Anyway, pumping iron with Mark has been challenging, but not in the energetically exhausting way that I'm used to from my normal gym mode of going around the YMCA doing lots of moderate-weight reps on every machine. Mark's gym workouts are mainly challenging because they involve meticulous attention to posture and movement patterns in lifts that require the whole body. There are three main things that we do- squats, deadlifts, and standing military press. All involve a single, big barbell. We also do some pushups, pullups, and various hanging/stretching activities, but those are mainly just to get us warmed up for the big barbell things. I've been feeling good types of sore after the workouts, and I think they're going to help a lot with the ability to maintain a strong, sturdy posture and a dynamic paddle stroke during races. We'll see.

Next race is a local one, Easter morning, where I'm going to have to face Athanacio again. Aaack!

Sunday, March 6, 2016

SUP Race Report: CGT Winter Race Series #6

Picture: Local HovieSUP riders pose with brand owner Brian Hovnanian from Sarasota. Race winner Mark Athanacio is in the front row with his black and grey Hovie Comet GT 14x23.


Race: CGT Kayaks and Paddleboards Winter Race #6

Date it happened: 6 March 2016

Location: Riverside Park on the Imperial River in Bonita Springs, FL

Distance: 5.12 km

Conditions: Pleasant sunny weather, moderate current and breeze, very low water levels.

Participants: The usual CGT race team, the HovieSUP business owners, plus some new people.

Results: First place in the men's 14' class was Mark Athanacio, in 33:32. I was two seconds behind. Yep- I got BEAT this time. Third man was Mark Hourigan in 35:28. Women's 12'6 class winner was out-of-town Hovie rider Francesca Morrow, in 39:28, followed by Kate Pagan in 39:47 and Meg Bosi in 39:52. Kate and Meg were also on Hovie sups. Full results will be posted on the CGT TIME TRIALS page.

Gear: I used my 14'x23.75" Riviera, "Fletchy." Athanacio was on a 14'x23" Hovie Comet GT. Both of us used Fins Unlimited 6" Keel fins.

Play by play: The first group to start was Murray Hunkin, Mark Hourigan, Devin Turetzkin, and Bryan Herrick, the man with the dragon tattoo. Bryan usually rides a 12'6x27 404 v3, but he'd recently bruised it surfing so he rode the shop's 14x26.25 BlkBox UNO. I started in the second group with Athanacio, and Matt Kearney. Justin DiGiorgio went behind us in his own group, intent on breaking his personal best time without the aid of drafting.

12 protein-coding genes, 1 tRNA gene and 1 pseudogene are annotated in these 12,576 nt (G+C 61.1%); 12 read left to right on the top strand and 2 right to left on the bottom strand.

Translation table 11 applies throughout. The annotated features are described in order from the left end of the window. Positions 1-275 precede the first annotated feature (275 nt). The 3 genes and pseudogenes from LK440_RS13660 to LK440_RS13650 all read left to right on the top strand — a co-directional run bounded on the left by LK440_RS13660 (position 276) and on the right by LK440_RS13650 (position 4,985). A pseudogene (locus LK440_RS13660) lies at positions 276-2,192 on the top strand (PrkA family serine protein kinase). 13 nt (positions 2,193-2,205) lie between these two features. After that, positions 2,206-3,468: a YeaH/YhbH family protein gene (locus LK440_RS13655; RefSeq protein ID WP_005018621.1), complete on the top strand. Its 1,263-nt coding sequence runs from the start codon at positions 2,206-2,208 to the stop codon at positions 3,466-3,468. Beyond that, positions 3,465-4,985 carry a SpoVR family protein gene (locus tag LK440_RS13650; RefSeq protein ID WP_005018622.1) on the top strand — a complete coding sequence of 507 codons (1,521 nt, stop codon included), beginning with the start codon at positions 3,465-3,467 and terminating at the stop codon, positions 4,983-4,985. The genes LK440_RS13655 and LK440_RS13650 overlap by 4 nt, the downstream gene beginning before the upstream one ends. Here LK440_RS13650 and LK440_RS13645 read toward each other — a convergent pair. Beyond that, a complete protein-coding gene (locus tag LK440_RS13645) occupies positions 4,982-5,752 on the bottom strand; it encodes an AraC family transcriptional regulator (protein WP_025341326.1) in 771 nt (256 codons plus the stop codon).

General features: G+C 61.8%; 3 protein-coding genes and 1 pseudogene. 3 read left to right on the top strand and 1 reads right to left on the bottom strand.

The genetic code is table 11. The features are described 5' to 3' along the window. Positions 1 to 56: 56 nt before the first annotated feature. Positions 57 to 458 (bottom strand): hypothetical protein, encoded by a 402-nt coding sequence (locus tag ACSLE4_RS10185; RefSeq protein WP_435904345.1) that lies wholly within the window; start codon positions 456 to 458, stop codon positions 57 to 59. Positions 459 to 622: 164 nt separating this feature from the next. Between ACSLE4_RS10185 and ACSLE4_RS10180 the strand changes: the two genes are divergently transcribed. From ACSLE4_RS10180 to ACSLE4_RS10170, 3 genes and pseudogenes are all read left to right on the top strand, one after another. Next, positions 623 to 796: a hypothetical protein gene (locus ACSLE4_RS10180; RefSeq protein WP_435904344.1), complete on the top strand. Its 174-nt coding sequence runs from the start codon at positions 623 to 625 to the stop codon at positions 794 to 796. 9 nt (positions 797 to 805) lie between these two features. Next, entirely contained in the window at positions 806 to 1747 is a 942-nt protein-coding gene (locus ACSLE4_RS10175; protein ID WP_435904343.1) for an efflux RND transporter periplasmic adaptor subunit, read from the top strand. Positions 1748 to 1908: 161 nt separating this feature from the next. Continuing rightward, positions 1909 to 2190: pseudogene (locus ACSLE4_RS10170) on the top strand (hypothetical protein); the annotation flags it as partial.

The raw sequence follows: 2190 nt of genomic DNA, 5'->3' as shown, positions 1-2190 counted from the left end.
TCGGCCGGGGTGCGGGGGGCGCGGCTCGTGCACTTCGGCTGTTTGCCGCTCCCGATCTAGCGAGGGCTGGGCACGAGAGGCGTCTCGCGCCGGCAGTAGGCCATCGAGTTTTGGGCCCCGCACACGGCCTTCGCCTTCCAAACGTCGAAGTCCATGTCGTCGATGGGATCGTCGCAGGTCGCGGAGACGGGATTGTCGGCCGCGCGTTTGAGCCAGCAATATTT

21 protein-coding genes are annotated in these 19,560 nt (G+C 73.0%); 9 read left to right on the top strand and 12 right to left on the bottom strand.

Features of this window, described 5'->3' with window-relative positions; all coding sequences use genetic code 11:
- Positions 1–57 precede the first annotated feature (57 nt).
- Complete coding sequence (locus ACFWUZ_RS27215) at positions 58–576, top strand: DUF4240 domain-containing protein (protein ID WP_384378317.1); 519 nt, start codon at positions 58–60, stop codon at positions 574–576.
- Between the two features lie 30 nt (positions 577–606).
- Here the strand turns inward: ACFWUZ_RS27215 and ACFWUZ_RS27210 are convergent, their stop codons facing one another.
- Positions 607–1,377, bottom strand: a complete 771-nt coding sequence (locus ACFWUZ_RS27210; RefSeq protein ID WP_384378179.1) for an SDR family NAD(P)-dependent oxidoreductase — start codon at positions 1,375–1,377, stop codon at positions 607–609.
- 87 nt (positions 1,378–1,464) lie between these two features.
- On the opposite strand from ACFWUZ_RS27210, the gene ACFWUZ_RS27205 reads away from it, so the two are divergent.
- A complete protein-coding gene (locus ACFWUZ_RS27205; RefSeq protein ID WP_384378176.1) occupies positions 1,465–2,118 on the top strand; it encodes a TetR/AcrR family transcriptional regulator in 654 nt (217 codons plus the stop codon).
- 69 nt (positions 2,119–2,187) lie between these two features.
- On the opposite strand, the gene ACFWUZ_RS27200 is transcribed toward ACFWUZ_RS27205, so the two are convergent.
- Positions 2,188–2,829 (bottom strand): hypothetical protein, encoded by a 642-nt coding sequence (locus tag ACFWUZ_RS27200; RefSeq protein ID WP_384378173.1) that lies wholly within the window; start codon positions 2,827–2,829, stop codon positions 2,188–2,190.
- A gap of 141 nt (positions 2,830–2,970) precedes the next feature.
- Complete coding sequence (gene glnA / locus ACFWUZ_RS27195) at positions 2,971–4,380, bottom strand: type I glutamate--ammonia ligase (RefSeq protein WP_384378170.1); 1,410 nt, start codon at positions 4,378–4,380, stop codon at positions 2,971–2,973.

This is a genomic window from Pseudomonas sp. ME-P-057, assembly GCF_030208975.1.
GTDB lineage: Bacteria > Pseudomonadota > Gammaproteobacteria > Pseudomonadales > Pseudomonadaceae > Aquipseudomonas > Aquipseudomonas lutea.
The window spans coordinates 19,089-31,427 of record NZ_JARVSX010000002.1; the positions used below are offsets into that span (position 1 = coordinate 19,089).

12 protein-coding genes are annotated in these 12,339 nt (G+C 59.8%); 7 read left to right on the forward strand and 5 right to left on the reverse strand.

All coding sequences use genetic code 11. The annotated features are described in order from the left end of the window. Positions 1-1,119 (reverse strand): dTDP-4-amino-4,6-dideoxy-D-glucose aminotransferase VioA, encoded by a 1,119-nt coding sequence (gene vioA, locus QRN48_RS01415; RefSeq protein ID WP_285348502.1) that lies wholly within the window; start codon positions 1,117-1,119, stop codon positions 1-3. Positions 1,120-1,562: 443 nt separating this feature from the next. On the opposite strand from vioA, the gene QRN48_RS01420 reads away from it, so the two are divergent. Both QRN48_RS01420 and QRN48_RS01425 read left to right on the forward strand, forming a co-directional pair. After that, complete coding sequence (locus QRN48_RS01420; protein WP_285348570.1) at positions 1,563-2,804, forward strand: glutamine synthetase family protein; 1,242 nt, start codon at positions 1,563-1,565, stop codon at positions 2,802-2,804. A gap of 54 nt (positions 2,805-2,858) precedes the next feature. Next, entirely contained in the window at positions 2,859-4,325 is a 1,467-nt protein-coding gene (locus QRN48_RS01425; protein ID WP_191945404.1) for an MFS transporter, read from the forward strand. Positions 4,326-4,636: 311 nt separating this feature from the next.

The starting sprint for my group was pretty even. I decided to slip behind Athanacio since he seemed fired up to go really fast. I'm not sure how long Matt stayed in our draft train because all my concentration was focused on staying in Athanacio's wake. Athanacio is really fast and also has these surges of acceleration coupled with slight direction changes that are hard to anticipate. He's not easy to draft. I can tell because my heartrate and speed don't change much when we trade drafting positions.

I took my first turn "pulling" the train about 1km into the race, and continued pulling after the first turn-around and up to the 2.5 km mark. Then I slowed down to let Athanacio around and he ended up holding the lead for the rest of the race, not counting when we caught up to Mark Hourigan and both drafted him for a while. In the upper part of the course we both left Mark Hourigan's wake to pass him at the same time, and I thought about trying to pass Athanacio at that time, too. In retrospect I should maybe have made my move right after Athanacio passed Hourigan, since passing drains a person's energy.

Anyway, although I was able to stay on Athanacio's tail through the upriver buoy turn and for the remainder of the race, I just couldn't muster the strength to get around him. When I did try to get around him I actually found myself falling back, as I struggled to push my board over his wake. It helped me relate to the frustration he must have felt when I stuck him in the same position a few times in previous races. To pass someone who is very similar to you in speed, and who doesn't want you to pass, is extremely difficult, especially in a narrow channel where you can't get out to the side of the person. Even though I didn't win first place, I was still happy to get a fast time, and I reckon I got a good workout and learned a lot.

Here's my speedcoach track and data from the race: